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I recently started seeing a therapist at my college’s health center. I’ve known for a few years that this was something I wanted to do, but asking for help was so much harder than I ever expected. I originally wanted to go to therapy to get a formal diagnosis, but I won’t really go into that. Mainly, I wanted to validate thoughts that I had been having for years, just to be able to understand what is going on inside of my head. Growing up with two parents who were very much on opposite ends of the spectrum — one is a clinical psychologist and the other refuses to talk about feelings or mental health at all — I got a lot of mixed messages about mental health, culminating with two separate but equally disastrous experiences in family therapy. Even after all of that, I saw therapy as an incredibly valuable resource. The final push for me to actually talk to someone was after discussing it with my doctor and finally feeling validated; it wasn’t all in my head. She, along with my mother, suggested that I see one of the counselors available through my college’s health center. 

It was quite daunting at first because it felt like admitting defeat. First, I had to email the counseling office at the health center and then fill out an intake form. I had to list any previous experiences with therapy, anything that I had ever experienced with mental illness, any family history, and even if I consumed any drugs or alcohol and if I did, how often. It was only after that I was able to book an appointment. Walking to that appointment, I debated turning around, and agonized over what time I should get there: should I be early, how early is too early, oh god I’m ten minutes early, that’s definitely too early. Finally, I walked in the door and signed in at the front desk at 8:55 for my 9:00 appointment. The woman at the front desk was really nice and directed me upstairs into a separate waiting room. I only had to wait about three minutes before the therapist came out and brought me back to their office. They were warm and welcoming, asking me about myself and why I was seeking out therapy. Talking to them felt very natural, like someone was actually listening to me. Before this, I had only really had conversations similar with my friends late at night — those nights when you stay up too late and start talking about things you wouldn’t ordinarily divulge. This was different; I finally had someone listening who was qualified to hear my problems. I love my friends, but playing therapist isn’t always enough.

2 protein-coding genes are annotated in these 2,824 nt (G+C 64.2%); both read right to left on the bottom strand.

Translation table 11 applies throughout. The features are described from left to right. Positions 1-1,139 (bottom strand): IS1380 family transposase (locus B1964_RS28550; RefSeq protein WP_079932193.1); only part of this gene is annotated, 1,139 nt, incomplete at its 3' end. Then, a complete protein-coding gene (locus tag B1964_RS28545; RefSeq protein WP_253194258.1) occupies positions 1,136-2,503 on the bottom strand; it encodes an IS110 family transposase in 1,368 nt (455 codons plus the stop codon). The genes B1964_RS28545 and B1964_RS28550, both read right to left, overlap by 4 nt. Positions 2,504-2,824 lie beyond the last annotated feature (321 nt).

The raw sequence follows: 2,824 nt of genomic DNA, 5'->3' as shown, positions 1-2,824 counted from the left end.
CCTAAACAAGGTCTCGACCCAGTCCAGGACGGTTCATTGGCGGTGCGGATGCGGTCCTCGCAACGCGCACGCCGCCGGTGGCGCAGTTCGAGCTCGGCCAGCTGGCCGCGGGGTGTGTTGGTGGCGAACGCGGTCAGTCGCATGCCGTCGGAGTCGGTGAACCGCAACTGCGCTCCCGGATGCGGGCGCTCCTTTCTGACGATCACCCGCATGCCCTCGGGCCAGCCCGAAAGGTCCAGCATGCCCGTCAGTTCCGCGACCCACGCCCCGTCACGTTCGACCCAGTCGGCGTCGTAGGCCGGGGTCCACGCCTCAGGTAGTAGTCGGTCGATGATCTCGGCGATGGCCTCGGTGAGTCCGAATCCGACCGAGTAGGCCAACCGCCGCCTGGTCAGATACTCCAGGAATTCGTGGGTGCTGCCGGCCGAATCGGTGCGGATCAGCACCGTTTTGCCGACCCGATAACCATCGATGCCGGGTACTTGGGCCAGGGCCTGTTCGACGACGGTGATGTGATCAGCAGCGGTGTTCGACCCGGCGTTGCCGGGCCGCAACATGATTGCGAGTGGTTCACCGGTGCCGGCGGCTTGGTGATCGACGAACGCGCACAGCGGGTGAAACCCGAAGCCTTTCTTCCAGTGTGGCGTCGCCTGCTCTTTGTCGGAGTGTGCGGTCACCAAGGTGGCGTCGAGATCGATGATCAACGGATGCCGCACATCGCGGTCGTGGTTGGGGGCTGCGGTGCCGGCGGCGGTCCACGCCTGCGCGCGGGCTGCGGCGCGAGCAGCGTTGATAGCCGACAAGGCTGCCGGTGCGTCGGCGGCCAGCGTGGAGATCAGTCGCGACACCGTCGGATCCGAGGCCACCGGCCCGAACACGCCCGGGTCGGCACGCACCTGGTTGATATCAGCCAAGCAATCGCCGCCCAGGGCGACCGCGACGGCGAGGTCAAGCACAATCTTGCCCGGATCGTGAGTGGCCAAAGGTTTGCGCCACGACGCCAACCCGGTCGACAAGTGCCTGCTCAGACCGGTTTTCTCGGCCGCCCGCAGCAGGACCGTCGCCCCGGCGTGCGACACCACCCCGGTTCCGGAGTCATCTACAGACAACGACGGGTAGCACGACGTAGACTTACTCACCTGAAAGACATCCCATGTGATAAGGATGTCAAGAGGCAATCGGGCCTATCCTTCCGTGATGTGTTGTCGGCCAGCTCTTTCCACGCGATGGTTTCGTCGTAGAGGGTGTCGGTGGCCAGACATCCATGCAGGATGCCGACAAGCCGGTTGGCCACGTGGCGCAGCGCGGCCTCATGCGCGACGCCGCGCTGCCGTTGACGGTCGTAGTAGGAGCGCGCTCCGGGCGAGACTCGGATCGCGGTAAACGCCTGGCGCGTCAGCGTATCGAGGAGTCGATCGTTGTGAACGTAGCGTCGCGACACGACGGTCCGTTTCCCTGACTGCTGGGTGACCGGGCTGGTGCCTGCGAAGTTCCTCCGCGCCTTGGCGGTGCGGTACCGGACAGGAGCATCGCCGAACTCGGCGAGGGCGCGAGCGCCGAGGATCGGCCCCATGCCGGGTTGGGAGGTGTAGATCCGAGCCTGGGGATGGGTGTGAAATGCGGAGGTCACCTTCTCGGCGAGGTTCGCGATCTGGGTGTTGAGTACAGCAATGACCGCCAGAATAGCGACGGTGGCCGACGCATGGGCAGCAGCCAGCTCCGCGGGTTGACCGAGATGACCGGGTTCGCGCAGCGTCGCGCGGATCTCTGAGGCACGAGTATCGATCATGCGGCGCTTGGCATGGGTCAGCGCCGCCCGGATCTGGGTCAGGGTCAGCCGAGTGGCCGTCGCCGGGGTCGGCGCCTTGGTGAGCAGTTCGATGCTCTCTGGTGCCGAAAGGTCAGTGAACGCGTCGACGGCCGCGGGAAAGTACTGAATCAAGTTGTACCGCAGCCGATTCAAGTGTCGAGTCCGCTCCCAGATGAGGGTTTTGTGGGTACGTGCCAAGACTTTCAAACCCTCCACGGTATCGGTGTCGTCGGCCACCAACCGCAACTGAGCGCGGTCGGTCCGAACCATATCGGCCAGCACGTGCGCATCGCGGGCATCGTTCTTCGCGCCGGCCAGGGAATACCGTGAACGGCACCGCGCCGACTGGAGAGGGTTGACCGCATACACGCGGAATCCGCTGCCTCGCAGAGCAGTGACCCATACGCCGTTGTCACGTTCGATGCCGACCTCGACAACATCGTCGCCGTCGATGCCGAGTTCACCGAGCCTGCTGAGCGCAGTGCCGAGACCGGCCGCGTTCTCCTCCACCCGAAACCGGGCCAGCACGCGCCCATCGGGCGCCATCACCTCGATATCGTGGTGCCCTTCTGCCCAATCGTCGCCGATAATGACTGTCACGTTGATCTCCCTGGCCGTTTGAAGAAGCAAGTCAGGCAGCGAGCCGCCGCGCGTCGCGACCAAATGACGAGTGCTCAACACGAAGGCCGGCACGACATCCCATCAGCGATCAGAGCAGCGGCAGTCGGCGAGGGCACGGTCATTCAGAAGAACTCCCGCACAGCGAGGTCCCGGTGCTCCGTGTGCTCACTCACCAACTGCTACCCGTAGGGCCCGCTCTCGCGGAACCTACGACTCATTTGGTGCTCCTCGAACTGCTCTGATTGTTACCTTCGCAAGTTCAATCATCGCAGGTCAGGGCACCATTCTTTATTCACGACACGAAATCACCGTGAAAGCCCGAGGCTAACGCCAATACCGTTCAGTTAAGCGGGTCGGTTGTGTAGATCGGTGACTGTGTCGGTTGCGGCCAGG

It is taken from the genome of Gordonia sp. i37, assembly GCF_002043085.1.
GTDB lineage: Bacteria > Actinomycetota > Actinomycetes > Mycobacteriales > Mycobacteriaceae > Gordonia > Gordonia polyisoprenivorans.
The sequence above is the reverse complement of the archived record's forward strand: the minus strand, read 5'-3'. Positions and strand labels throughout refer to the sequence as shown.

Since that first visit, I have gone back twice and will continue to go every week or so. It was incredibly daunting reaching out for the first time, but it has been an incredible resource, not to mention a free one. In the end it was really easy to make an appointment, the hardest part was reaching out. I highly recommend taking that leap for anyone who is debating whether or not to see a therapist, it is absolutely worth it, especially if you have it readily available through your school or work. 

India Berry is a Sophomore at Kenyon College, from Washington, DC. She plans to major in Psychology and is currently questioning why she chose to take chemistry.
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